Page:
(a) The type of test administered and the procedures followed;

(b) The time of the collection of the blood or breath sample analyzed;

(c) The numerical results of the test indicating the alcohol content of the blood or breath;

(d) The type and status of any permit issued by the Department of Law Enforcement which was held by the person who performed the test; and

(e) If the test was administered by means of a breath testing instrument, the date of performance of the most recent required maintenance on such instrument.

The Department of Law Enforcement shall provide a form for the affidavit. Admissibility of the affidavit does not abrogate the right of the person tested to subpoena the person who administered the test for examination as an adverse witness at a civil or criminal trial or other proceeding.

(6) Nothing in this section prohibits the prosecution of a person under s. 322.62. The provisions of subsection (2) do not apply to such prosecution and the presumptions made pursuant to that subsection may not be introduced into evidence during such prosecution.

 

 

327.354. Presumption of impairment; testing methods

(1) It is unlawful and punishable as provided in s. 327.35 for any person who is under the influence of alcoholic beverages or controlled substances, when affected to the extent that the person’s normal faculties are impaired or to the extent that the person is deprived of full possession of normal faculties, to operate any vessel within this state. Such normal faculties include, but are not limited to, the ability to see, hear, walk, talk, judge distances, drive an automobile, make judgments, act in emergencies, and, in general, normally perform the many mental and physical acts of daily life.

(2) At the trial of any civil or criminal action or proceeding arising out of acts alleged to have been committed by any person while operating a vessel while under the influence of alcoholic beverages or controlled substances, when affected to the extent that the person’s normal faculties were impaired or to the extent that he or she was deprived of full possession of his or her normal faculties, the results of any test administered in accordance with s. 327.352 or s. 327.353 and this section are admissible into evidence when otherwise admissible, and the amount of alcohol in the person’s blood or breath at the time alleged, as shown by chemical analysis of the person’s blood, or by chemical or physical test of the person’s breath, gives rise to the following presumptions:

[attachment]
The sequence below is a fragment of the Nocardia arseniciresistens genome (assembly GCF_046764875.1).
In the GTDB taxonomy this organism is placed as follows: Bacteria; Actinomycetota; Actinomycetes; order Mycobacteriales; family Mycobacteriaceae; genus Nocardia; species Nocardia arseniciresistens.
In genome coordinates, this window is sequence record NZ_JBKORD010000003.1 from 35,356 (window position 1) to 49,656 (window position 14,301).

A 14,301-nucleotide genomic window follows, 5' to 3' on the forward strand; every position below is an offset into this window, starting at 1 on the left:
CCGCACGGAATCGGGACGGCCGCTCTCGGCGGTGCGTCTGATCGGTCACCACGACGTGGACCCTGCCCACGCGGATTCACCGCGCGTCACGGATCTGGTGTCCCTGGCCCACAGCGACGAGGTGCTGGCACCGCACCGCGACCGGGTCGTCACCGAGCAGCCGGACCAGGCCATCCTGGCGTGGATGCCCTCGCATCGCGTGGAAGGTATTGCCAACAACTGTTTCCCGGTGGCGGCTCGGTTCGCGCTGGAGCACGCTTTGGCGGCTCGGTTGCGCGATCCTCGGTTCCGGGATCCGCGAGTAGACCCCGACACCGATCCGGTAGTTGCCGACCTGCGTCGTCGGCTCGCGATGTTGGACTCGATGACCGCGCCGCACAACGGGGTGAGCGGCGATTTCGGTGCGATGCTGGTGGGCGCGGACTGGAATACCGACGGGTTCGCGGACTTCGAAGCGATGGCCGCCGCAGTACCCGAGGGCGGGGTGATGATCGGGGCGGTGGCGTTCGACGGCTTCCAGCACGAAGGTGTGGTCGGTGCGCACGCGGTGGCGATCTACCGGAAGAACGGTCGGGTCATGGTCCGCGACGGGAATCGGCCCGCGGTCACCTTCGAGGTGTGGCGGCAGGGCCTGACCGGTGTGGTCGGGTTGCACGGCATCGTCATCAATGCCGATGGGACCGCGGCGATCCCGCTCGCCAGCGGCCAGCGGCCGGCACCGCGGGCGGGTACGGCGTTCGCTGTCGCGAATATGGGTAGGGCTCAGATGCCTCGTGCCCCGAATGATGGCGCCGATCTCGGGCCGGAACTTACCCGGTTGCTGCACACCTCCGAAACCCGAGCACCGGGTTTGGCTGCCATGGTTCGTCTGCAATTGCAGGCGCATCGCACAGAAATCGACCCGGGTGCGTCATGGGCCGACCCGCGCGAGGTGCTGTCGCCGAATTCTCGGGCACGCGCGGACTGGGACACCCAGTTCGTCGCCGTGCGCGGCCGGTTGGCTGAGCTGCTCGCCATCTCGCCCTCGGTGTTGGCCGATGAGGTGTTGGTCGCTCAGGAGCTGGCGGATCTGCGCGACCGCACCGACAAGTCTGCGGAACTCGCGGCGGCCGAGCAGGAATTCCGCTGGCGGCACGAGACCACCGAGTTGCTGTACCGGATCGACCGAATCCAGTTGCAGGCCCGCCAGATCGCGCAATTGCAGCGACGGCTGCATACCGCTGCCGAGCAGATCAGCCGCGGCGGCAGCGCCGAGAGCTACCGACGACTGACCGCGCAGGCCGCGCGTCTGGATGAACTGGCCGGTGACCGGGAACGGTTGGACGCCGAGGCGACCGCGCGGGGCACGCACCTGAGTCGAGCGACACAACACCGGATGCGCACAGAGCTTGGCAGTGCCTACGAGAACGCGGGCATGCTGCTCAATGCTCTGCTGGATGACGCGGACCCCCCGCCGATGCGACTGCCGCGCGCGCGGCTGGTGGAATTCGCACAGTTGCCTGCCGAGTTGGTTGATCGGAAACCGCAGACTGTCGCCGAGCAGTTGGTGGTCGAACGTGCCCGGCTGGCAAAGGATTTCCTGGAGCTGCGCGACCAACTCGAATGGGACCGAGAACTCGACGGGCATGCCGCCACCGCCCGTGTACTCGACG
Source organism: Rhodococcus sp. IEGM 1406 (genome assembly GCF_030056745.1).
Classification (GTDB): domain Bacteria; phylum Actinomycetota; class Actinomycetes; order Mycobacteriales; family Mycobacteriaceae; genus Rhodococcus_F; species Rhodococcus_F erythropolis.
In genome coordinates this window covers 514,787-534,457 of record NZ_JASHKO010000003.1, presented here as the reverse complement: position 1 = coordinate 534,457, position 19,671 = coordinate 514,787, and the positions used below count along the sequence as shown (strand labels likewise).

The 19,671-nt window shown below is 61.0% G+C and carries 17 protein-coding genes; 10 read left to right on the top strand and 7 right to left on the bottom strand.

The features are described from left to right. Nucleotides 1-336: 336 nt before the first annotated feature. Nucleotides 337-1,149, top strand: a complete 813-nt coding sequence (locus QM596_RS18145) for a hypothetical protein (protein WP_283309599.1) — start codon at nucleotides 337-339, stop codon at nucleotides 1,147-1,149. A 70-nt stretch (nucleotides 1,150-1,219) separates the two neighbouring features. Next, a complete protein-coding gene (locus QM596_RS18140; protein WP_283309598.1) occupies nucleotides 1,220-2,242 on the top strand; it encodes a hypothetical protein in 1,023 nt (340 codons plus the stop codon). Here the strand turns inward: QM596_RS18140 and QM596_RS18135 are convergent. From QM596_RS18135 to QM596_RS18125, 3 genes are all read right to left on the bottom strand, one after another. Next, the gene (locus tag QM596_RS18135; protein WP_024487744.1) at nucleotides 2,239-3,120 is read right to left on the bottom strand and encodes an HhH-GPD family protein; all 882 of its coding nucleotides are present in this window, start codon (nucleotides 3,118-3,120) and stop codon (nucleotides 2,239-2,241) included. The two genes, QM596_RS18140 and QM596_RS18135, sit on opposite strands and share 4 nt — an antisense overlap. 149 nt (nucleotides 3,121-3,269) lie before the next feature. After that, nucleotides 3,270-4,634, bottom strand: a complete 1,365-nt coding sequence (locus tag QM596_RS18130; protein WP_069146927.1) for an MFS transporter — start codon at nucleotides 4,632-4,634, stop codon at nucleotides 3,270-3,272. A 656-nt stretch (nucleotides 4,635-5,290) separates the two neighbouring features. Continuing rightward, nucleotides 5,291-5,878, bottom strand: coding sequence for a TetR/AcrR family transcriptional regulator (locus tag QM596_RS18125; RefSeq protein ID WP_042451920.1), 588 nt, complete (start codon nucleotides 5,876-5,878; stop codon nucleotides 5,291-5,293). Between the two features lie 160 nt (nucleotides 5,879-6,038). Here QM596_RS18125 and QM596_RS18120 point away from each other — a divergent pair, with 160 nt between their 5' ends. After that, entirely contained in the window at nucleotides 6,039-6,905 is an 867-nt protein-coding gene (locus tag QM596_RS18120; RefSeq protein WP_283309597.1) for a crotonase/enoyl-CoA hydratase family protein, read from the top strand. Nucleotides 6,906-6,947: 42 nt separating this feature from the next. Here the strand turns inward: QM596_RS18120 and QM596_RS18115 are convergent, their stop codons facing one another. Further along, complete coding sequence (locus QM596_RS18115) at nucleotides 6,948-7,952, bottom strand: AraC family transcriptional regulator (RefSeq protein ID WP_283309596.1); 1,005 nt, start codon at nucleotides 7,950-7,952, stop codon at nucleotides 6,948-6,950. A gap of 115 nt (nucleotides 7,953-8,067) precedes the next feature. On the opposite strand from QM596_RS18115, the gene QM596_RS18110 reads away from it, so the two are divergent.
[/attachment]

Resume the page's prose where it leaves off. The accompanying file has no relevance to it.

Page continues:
(a) If there was at that time a blood-alcohol level or breath-alcohol level of 0.05 or less, it is presumed that the person was not under the influence of alcoholic beverages to the extent that his or her normal faculties were impaired.

(b) If there was at that time a blood-alcohol level or breath-alcohol level in excess of 0.05 but less than 0.08, that fact does not give rise to any presumption that the person was or was not under the influence of alcoholic beverages to the extent that his or her normal faculties were impaired but may be considered with other competent evidence in determining whether the person was under the influence of alcoholic beverages to the extent that his or her normal faculties were impaired.

(c) If there was at that time a blood-alcohol level or breath-alcohol level of 0.08 or higher, that fact is prima facie evidence that the person was under the influence of alcoholic beverages to the extent that his or her normal faculties were impaired. Any person who operates a vessel and who has a blood-alcohol level or breath-alcohol level of 0.08 or higher is guilty of operating a vessel with an unlawful blood-alcohol level or breath-alcohol level.

The presumptions provided in this subsection do not limit the introduction of any other competent evidence bearing upon the question of whether the person was under the influence of alcoholic beverages to the extent that his or her normal faculties were impaired.

(3) A chemical analysis of a person’s blood to determine alcoholic content or a chemical or physical test of a person’s breath, in order to be considered valid under this section, must have been performed substantially in accordance with methods approved by the Department of Law Enforcement and by an individual possessing a valid permit issued by the department for this purpose. Insubstantial differences between approved techniques and actual testing procedures or insubstantial defects concerning the permit issued by the department, in any individual case, do not render the test or test results invalid.